|Editions | myCNN | Video | Audio | Headline News Brief | Feedback||
Will U.S. Supreme Court justices get along in Bush v. Gore aftermath?
By Raju Chebium
WASHINGTON (CNN) -- A sharply divided U.S. Supreme Court decided the historic presidential election case, Bush v. Gore, late Tuesday. The dissents were passionate and angry. The justices were accused of political partisanship.
What does this fractious climate do to relations among the justices? Will the fallout from Bush v. Gore and the earlier election-related case, Bush v. Palm Beach County Canvassing Board, disrupt the harmony within the nation's highest court and cause justices to engage in increased public bickering?
Two former Supreme Court clerks and a longtime court observer said Wednesday that is not likely because the justices always maintain good relations even after bruising battles over contentious issues such as abortion. But one former clerk disagreed, saying he has never seen this much discord between the justices.
"Most of these people are pretty good friends with each other and I don't think this is going to change," said Laura Ingraham, a Washington columnist who clerked for Justice Clarence Thomas in 1993. "The Supreme Court of the United States will continue to be the lone institution of government that remains above the political fray."
Elizabeth Garrett, deputy dean at the University of Chicago law school who clerked for deceased Justice Thurgood Marshall in 1989-1990, also said the justices would continue to have harmonious relations. But she expressed concern that the public might begin to take a dim view of the nation's highest court in the wake of Bush v. Gore.
Bruce Fein, a McLean, Virginia, lawyer and a longtime court observer, said the dissents in past abortion cases like the Stenberg v. Carhart decided this year, were far more acrimonious, making the rancor of the Bush v. Gore writings seem tame in comparison.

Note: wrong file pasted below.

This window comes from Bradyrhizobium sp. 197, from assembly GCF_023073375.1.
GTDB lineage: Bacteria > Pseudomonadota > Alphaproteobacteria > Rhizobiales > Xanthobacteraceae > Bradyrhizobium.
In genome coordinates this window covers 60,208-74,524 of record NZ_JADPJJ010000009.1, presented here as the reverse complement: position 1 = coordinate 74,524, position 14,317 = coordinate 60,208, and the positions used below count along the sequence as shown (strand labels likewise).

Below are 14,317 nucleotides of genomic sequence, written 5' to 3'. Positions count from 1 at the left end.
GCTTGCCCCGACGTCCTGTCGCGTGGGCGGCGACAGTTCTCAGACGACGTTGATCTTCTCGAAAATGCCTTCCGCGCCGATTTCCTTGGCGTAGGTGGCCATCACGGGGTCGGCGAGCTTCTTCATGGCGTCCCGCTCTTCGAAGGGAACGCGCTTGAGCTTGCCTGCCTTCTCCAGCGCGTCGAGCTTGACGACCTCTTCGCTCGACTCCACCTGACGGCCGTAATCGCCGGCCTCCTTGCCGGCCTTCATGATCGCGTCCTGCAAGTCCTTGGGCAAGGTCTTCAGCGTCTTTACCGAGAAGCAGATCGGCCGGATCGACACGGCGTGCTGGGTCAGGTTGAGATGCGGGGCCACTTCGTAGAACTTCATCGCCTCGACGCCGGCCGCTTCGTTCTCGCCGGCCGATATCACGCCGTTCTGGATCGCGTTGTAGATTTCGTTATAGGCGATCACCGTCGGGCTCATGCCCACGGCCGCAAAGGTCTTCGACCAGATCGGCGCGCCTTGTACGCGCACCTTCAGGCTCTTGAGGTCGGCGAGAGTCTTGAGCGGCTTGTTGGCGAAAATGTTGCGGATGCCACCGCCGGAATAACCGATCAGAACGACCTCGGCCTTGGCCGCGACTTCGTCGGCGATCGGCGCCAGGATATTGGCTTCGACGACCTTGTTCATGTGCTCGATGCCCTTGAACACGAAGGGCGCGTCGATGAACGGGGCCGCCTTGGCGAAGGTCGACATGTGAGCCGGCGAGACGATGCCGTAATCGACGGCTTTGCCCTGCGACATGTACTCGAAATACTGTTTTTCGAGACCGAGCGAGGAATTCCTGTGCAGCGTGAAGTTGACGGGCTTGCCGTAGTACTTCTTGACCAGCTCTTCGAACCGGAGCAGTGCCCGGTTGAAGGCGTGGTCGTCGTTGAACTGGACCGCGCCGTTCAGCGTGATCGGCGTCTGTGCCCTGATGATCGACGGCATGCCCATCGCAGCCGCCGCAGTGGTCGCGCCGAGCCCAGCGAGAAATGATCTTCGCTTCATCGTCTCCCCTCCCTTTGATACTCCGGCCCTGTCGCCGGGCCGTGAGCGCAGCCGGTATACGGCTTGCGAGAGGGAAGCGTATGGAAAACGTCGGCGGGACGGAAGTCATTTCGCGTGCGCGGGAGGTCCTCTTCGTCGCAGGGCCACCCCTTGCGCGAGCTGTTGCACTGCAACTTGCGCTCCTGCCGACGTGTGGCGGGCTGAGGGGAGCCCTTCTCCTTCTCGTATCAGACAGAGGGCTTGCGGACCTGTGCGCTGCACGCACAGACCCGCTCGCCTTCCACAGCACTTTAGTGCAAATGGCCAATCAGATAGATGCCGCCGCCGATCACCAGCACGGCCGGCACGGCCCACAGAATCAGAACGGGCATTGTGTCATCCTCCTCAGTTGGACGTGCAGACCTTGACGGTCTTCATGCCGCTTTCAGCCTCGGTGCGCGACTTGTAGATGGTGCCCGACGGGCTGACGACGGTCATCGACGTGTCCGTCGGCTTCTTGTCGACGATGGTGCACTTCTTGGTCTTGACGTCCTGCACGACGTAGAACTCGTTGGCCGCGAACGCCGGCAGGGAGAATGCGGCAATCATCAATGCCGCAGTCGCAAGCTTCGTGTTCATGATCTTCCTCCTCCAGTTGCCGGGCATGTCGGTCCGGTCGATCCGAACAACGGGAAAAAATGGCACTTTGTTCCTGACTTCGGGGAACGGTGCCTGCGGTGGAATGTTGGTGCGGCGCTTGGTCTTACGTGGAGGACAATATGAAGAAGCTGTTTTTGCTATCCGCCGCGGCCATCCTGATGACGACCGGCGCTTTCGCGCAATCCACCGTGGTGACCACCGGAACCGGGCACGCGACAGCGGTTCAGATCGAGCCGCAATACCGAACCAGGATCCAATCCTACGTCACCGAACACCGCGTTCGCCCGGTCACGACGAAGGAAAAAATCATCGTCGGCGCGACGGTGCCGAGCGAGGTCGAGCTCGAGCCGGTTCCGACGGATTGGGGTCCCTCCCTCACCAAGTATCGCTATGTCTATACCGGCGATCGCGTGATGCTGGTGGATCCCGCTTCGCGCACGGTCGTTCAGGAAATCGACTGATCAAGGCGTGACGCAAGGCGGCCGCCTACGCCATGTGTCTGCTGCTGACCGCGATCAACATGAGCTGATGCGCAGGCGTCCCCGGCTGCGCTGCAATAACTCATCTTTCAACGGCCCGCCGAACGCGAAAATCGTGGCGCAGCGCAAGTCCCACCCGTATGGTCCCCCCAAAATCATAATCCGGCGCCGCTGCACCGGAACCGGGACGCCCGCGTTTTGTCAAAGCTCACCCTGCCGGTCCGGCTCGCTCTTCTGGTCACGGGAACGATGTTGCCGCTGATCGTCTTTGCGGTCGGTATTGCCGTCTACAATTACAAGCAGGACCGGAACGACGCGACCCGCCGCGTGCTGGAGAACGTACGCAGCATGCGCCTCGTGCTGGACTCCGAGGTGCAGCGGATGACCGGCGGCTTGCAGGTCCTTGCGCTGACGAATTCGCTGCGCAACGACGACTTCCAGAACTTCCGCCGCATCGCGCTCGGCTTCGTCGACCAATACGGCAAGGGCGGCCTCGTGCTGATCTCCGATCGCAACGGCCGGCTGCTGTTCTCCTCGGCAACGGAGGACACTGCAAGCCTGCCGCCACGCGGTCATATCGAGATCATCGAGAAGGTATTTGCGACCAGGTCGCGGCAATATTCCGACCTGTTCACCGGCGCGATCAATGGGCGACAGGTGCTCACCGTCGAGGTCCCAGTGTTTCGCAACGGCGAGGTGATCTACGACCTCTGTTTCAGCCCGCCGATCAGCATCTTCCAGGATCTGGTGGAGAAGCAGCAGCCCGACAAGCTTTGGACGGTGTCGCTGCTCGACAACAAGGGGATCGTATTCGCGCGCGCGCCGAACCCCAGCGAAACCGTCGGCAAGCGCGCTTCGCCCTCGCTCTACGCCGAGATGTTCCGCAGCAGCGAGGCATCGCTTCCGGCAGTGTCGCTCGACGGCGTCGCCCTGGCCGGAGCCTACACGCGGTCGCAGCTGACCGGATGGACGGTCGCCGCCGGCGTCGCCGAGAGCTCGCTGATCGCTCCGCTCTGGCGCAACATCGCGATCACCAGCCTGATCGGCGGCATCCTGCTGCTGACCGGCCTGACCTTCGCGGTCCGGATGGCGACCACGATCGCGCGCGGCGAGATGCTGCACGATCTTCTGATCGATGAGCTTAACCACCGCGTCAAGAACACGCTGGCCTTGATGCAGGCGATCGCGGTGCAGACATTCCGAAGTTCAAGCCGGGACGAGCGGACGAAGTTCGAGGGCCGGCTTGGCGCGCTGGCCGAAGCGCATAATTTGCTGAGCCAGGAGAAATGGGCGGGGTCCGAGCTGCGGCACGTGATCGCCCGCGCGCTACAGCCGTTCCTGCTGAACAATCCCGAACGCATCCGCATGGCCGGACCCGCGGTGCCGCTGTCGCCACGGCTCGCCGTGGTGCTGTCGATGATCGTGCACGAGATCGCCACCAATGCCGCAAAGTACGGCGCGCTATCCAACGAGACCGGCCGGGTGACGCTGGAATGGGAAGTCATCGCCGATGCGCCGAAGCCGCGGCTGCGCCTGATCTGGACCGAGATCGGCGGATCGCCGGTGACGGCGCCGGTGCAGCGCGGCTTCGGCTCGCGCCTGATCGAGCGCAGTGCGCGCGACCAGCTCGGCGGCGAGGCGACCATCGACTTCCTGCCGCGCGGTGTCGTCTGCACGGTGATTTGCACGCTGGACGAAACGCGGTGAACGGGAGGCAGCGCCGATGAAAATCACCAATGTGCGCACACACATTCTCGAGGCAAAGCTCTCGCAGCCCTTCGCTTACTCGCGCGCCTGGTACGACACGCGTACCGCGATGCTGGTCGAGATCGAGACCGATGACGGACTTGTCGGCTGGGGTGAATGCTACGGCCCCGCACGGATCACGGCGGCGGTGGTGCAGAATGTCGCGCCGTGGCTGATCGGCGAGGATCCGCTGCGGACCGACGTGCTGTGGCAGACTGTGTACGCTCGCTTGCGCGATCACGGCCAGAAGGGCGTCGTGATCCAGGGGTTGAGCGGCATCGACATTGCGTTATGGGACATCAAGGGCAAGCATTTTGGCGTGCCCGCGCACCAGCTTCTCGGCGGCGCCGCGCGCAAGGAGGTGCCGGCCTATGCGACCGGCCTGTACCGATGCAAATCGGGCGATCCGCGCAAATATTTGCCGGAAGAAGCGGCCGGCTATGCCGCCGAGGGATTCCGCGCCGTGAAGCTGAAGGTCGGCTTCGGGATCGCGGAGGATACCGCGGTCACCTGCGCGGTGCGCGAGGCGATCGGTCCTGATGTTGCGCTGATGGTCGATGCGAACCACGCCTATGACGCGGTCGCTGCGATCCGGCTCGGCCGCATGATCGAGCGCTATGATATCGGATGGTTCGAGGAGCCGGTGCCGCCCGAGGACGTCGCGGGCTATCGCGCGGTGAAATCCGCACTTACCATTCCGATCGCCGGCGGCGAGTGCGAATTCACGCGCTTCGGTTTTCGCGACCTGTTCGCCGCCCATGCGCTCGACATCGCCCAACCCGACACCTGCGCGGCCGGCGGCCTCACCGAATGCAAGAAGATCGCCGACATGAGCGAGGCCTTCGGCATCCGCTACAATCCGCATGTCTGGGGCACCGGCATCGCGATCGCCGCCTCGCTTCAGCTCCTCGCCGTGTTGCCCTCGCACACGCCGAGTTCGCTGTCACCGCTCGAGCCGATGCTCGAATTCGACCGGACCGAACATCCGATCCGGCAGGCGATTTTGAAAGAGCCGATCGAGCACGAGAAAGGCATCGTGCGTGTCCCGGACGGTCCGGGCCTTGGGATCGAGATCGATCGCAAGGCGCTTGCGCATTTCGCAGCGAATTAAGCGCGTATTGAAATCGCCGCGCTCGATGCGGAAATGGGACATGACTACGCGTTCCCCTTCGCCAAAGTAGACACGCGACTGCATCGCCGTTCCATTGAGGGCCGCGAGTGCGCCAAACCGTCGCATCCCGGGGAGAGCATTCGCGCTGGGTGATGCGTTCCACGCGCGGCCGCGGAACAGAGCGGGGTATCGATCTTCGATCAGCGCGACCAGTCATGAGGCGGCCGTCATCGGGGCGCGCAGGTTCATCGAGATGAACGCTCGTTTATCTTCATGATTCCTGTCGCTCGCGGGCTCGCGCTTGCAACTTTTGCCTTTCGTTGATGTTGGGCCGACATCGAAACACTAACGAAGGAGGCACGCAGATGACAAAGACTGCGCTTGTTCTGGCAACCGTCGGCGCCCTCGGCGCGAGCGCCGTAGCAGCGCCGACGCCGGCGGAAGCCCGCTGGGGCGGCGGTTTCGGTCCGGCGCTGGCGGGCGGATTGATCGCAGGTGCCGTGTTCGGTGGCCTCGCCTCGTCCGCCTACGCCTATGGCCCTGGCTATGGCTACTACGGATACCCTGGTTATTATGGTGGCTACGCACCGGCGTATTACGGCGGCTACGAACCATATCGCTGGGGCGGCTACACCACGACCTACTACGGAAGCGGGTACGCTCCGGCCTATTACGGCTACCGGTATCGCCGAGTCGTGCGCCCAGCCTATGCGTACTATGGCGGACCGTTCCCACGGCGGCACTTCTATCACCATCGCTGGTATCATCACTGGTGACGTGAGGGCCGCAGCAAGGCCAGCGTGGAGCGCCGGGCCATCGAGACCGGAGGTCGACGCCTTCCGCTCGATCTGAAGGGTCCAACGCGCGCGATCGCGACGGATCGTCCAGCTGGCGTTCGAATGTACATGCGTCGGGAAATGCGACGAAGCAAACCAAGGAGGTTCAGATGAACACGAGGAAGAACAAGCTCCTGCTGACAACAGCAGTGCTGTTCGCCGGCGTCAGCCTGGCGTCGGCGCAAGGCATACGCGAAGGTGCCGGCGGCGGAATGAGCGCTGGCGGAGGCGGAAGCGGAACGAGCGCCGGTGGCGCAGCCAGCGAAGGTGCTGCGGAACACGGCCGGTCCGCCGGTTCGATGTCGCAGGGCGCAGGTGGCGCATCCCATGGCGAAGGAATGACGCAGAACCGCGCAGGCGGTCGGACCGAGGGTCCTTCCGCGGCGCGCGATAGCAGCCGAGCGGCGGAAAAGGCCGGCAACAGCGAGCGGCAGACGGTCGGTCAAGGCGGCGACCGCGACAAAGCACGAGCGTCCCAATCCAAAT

Though the current justices have split 5-4 on numerous occasions in the past few years, some of them still play "poker on weekends," Fein said.
Some of the fiercest ideological rivals on the bench are also close friends outside the court, Fein said. For instance, conservative Chief Justice William Rehnquist and liberal Justice William Brennan clashed almost always in their opinions, but were good friends, Fein said.
Justices Antonin Scalia and Ruth Bader Ginsburg, who rarely agree given their respective conservative and liberal ideologies, are opera buffs and spend time together.
"Justice Thomas, in public speeches, has said one thing that has awed him is that he has never heard ever a syllable out ... of any justice even insinuating that politics was influencing their vote," Fein noted. "I'm not saying they are taking vacations together or anything like that ... but the civility of the discourse remains the same."
But Neal Katyal, who clerked for Justice Stephen Breyer in 1996-1997, disagreed, saying many of his fellow clerks, both conservative and liberal like him, agree that relations between the justices might have well reached a low point because of the disagreements over the elections cases.
"I think it's impossible to say without being inside there. But I have never seen a tone like this in a dissent in which people openly lament the politicization and loss of trust in the court," said Katyal, a Georgetown University law professor with ties to the Gore campaign.
"Justice (Stephen) Breyer almost never dissents," Katyal said. "For him to be that strident I think reflects the deep underlying concern about the appearance of political impropriety."
U.S. Supreme Court focuses on federal issues, recount standards in presidential election case
Supreme Court of the United States
|Back to the top||
© 2001 Cable News Network. All Rights Reserved.|
Terms under which this service is provided to you.
Read our privacy guidelines.